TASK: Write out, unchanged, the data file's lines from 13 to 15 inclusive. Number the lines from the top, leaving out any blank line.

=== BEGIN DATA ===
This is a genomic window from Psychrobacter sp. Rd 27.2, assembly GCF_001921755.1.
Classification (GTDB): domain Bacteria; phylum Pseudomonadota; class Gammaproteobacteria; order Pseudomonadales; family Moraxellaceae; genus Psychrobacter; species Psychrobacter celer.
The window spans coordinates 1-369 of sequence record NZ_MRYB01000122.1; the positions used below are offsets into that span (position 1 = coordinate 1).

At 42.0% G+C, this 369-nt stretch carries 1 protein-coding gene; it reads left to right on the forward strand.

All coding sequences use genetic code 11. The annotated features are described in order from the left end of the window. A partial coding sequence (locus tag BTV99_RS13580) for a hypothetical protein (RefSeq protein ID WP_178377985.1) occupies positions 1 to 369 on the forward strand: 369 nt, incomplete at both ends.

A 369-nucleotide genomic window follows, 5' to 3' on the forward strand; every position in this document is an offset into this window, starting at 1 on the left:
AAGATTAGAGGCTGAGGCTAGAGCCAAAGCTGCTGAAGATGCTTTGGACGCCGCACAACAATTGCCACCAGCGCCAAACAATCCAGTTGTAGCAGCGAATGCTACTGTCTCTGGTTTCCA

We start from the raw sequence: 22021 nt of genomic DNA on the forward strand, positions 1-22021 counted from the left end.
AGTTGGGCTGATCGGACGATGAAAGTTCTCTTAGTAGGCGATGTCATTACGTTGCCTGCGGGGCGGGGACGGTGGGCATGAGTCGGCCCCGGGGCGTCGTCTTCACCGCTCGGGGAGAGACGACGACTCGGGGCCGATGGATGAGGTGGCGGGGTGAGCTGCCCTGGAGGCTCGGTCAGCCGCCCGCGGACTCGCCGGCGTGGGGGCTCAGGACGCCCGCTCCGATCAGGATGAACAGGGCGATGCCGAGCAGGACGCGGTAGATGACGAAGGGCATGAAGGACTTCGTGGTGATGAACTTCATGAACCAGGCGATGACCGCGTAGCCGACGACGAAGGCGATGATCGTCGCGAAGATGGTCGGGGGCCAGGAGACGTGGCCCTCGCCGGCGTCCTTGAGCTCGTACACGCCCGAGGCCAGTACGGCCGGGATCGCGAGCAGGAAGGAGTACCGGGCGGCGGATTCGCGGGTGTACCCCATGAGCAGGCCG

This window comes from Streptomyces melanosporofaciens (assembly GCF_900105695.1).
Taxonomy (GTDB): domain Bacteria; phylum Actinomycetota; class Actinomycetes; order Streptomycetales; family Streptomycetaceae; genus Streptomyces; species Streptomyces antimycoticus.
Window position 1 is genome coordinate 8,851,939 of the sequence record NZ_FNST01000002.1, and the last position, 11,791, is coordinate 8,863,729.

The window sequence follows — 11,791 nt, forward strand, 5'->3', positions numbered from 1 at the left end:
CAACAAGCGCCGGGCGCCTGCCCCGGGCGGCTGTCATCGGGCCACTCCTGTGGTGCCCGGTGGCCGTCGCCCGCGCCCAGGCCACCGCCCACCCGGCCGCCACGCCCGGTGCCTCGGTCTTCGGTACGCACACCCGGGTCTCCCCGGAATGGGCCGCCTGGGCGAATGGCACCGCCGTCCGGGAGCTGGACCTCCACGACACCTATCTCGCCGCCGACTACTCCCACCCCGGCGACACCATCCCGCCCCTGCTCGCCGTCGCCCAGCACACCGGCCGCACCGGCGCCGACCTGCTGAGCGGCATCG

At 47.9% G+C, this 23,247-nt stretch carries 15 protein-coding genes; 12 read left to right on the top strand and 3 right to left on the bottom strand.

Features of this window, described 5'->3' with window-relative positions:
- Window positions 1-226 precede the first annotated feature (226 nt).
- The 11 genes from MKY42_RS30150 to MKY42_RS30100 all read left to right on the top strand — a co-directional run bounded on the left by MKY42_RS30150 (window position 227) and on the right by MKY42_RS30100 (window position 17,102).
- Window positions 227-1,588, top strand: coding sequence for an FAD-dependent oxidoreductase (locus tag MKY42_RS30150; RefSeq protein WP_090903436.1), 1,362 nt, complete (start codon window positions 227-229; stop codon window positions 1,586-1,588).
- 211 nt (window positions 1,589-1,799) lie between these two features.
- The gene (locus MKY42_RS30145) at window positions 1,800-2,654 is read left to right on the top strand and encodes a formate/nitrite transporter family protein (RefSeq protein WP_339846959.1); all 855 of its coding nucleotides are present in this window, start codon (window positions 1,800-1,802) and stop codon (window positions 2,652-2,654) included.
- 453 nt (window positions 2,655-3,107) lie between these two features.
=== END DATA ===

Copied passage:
The window sequence follows — 11,791 nt, forward strand, 5'->3', positions numbered from 1 at the left end:
CAACAAGCGCCGGGCGCCTGCCCCGGGCGGCTGTCATCGGGCCACTCCTGTGGTGCCCGGTGGCCGTCGCCCGCGCCCAGGCCACCGCCCACCCGGCCGCCACGCCCGGTGCCTCGGTCTTCGGTACGCACACCCGGGTCTCCCCGGAATGGGCCGCCTGGGCGAATGGCACCGCCGTCCGGGAGCTGGACCTCCACGACACCTATCTCGCCGCCGACTACTCCCACCCCGGCGACACCATCCCGCCCCTGCTCGCCGTCGCCCAGCACACCGGCCGCACCGGCGCCGACCTGCTGAGCGGCATCG

At 47.9% G+C, this 23,247-nt stretch carries 15 protein-coding genes; 12 read left to right on the top strand and 3 right to left on the bottom strand.